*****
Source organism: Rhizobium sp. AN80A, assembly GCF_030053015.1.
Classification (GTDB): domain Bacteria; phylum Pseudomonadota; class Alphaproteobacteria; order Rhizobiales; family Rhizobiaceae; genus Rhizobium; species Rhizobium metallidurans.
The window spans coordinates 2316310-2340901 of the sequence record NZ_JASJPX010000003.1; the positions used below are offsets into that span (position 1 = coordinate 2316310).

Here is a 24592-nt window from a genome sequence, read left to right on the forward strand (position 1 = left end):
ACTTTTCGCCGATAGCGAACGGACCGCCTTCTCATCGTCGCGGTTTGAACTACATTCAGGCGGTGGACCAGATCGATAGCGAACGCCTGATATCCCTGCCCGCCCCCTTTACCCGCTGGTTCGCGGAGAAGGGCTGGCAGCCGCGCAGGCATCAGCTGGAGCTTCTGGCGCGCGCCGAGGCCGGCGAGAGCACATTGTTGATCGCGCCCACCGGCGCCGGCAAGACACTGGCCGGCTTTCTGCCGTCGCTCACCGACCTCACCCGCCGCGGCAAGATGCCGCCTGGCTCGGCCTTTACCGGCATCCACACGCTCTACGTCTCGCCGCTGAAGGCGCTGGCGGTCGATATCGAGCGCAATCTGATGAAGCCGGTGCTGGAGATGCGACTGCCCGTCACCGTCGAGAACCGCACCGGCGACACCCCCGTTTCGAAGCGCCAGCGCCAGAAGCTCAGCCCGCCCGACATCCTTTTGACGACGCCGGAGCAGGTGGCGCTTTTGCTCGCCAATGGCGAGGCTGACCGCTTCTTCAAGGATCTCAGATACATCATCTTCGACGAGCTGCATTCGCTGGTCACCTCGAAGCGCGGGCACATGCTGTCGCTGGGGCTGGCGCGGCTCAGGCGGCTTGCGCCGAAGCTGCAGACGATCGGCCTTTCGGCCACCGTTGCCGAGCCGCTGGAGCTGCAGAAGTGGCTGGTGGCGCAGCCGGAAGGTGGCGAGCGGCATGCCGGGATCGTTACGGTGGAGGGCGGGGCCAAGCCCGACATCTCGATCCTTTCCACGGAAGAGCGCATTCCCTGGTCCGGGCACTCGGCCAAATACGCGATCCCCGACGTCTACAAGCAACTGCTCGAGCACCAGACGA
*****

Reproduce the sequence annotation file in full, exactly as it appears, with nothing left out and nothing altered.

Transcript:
Source organism: Rhizobium sp. AN80A, assembly GCF_030053015.1.
Classification (GTDB): domain Bacteria; phylum Pseudomonadota; class Alphaproteobacteria; order Rhizobiales; family Rhizobiaceae; genus Rhizobium; species Rhizobium metallidurans.
The window spans coordinates 2316310-2340901 of the sequence record NZ_JASJPX010000003.1; the positions used below are offsets into that span (position 1 = coordinate 2316310).

Here is a 24592-nt window from a genome sequence, read left to right on the forward strand (position 1 = left end):
ACTTTTCGCCGATAGCGAACGGACCGCCTTCTCATCGTCGCGGTTTGAACTACATTCAGGCGGTGGACCAGATCGATAGCGAACGCCTGATATCCCTGCCCGCCCCCTTTACCCGCTGGTTCGCGGAGAAGGGCTGGCAGCCGCGCAGGCATCAGCTGGAGCTTCTGGCGCGCGCCGAGGCCGGCGAGAGCACATTGTTGATCGCGCCCACCGGCGCCGGCAAGACACTGGCCGGCTTTCTGCCGTCGCTCACCGACCTCACCCGCCGCGGCAAGATGCCGCCTGGCTCGGCCTTTACCGGCATCCACACGCTCTACGTCTCGCCGCTGAAGGCGCTGGCGGTCGATATCGAGCGCAATCTGATGAAGCCGGTGCTGGAGATGCGACTGCCCGTCACCGTCGAGAACCGCACCGGCGACACCCCCGTTTCGAAGCGCCAGCGCCAGAAGCTCAGCCCGCCCGACATCCTTTTGACGACGCCGGAGCAGGTGGCGCTTTTGCTCGCCAATGGCGAGGCTGACCGCTTCTTCAAGGATCTCAGATACATCATCTTCGACGAGCTGCATTCGCTGGTCACCTCGAAGCGCGGGCACATGCTGTCGCTGGGGCTGGCGCGGCTCAGGCGGCTTGCGCCGAAGCTGCAGACGATCGGCCTTTCGGCCACCGTTGCCGAGCCGCTGGAGCTGCAGAAGTGGCTGGTGGCGCAGCCGGAAGGTGGCGAGCGGCATGCCGGGATCGTTACGGTGGAGGGCGGGGCCAAGCCCGACATCTCGATCCTTTCCACGGAAGAGCGCATTCCCTGGTCCGGGCACTCGGCCAAATACGCGATCCCCGACGTCTACAAGCAACTGCTCGAGCACCAGACGA